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How To Prevent Root Rot In Hydroponics: 3 Useful Tips

If you’re a newbie gardener who’s looking to find ways to hone your skills, you’d want to learn how to prevent root rot in hydroponics even before this problem affects your plants.

Hydroponics can be advantageous to crops in more ways than one. However, it also comes with risks of diseases, such as root rot, which can be destructive or even lethal to your plants.

Unfortunately, there are no effective methods to recover the wilted parts that were affected by the root rot once it hits your plants. The only thing you can do if you do not want this catastrophe to befall your crops is to prevent it before it happens. Read on to learn more about this subject.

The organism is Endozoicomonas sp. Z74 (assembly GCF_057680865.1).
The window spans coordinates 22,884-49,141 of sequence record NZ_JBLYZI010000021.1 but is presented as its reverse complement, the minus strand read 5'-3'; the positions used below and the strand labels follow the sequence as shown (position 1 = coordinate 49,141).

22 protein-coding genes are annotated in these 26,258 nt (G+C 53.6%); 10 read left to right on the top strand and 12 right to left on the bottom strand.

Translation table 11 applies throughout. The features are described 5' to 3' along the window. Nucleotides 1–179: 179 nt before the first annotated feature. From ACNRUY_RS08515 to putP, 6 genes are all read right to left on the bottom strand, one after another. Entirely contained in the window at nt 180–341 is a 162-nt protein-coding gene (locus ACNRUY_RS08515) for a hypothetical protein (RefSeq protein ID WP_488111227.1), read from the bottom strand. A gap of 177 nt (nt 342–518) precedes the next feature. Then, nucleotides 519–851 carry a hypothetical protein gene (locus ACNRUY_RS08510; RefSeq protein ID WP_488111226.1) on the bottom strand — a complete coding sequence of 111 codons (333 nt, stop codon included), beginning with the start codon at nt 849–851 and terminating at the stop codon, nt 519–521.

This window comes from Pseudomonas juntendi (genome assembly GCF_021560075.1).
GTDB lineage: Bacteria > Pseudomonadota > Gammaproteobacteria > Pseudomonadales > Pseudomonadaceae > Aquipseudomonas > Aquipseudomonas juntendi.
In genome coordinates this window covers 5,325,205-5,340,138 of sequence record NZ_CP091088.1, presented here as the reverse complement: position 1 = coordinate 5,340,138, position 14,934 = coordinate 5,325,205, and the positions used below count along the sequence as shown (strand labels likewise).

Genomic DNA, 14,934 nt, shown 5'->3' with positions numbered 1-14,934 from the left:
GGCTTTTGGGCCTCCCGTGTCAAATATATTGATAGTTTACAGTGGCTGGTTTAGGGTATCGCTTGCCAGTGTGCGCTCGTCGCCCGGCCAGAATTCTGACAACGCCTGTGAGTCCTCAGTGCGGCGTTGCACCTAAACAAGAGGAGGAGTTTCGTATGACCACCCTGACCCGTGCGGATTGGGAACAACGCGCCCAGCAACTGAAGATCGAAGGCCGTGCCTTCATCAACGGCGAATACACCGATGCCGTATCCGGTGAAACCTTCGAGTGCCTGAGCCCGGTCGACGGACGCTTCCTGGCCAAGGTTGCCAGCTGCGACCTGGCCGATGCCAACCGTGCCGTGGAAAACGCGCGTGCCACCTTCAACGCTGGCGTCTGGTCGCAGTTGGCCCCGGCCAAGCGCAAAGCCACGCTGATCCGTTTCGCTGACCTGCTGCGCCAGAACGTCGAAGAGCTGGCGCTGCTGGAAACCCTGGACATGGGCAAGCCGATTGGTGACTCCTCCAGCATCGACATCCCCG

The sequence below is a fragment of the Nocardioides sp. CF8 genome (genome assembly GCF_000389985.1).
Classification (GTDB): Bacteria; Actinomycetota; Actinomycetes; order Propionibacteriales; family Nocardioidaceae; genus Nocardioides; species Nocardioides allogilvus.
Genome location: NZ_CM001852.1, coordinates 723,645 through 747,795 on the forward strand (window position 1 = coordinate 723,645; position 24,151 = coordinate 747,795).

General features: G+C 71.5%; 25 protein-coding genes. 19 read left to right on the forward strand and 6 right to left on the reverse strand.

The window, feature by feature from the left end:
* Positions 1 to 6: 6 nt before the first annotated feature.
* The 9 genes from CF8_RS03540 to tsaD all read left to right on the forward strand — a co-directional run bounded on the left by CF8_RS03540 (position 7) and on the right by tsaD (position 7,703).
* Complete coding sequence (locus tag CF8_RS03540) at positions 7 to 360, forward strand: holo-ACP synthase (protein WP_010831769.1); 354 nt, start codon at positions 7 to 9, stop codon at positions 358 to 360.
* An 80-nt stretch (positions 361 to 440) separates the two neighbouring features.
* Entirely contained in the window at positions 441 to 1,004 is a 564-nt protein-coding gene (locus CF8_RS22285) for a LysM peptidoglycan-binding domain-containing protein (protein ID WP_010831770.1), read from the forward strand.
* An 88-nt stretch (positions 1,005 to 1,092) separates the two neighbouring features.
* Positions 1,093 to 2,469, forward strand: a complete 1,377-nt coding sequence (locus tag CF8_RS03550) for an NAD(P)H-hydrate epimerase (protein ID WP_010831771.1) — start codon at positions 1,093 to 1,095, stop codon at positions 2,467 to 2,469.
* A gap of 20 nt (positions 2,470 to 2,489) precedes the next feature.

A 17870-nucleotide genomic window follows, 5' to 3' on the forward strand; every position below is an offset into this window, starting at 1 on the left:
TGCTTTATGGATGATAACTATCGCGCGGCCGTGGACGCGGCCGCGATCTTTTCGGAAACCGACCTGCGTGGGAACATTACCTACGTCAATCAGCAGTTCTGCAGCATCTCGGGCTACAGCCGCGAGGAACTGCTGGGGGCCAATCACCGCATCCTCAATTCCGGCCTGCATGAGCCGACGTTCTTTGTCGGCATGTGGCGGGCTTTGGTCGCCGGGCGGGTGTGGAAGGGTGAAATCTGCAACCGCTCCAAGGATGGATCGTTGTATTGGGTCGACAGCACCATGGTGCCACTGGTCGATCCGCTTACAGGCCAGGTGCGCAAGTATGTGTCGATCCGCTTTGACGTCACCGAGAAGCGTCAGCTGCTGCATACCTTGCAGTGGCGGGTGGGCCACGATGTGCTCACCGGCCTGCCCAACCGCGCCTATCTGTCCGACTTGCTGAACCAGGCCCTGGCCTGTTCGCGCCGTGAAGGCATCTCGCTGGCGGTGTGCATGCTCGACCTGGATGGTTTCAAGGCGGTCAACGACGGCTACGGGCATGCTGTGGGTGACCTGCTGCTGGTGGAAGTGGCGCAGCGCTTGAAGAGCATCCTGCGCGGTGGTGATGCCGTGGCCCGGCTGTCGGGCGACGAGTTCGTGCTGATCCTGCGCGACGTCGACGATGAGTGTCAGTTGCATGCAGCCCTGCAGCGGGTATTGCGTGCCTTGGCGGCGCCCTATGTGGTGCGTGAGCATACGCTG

What is Root Rot?

Root rot is a disease that attacks the plant roots and causes them to suffer decay. This usually happens when a lack of oxygen supply occurs in the substrate.

To give you an idea, think about plant roots that are submerged in water that only has a little oxygen in it. Over time, the plant suffocates and dies.

Aside from rot and decay, this disease also leads to the proliferation of fungi that are naturally present in the soil. These include Rhizoctonia, Alternaria, Pythium, Botrytis, Fusarium, or Phytophthora. As soon as fungi colonies start to grow, they tend to target the weakened roots and infect your precious plant babies.

Once the plant becomes infected, they won’t be able to take in what they need to grow – water, oxygen, and other nutrients. When this happens, it won’t be long before the plant dies.


What is Hydroponics?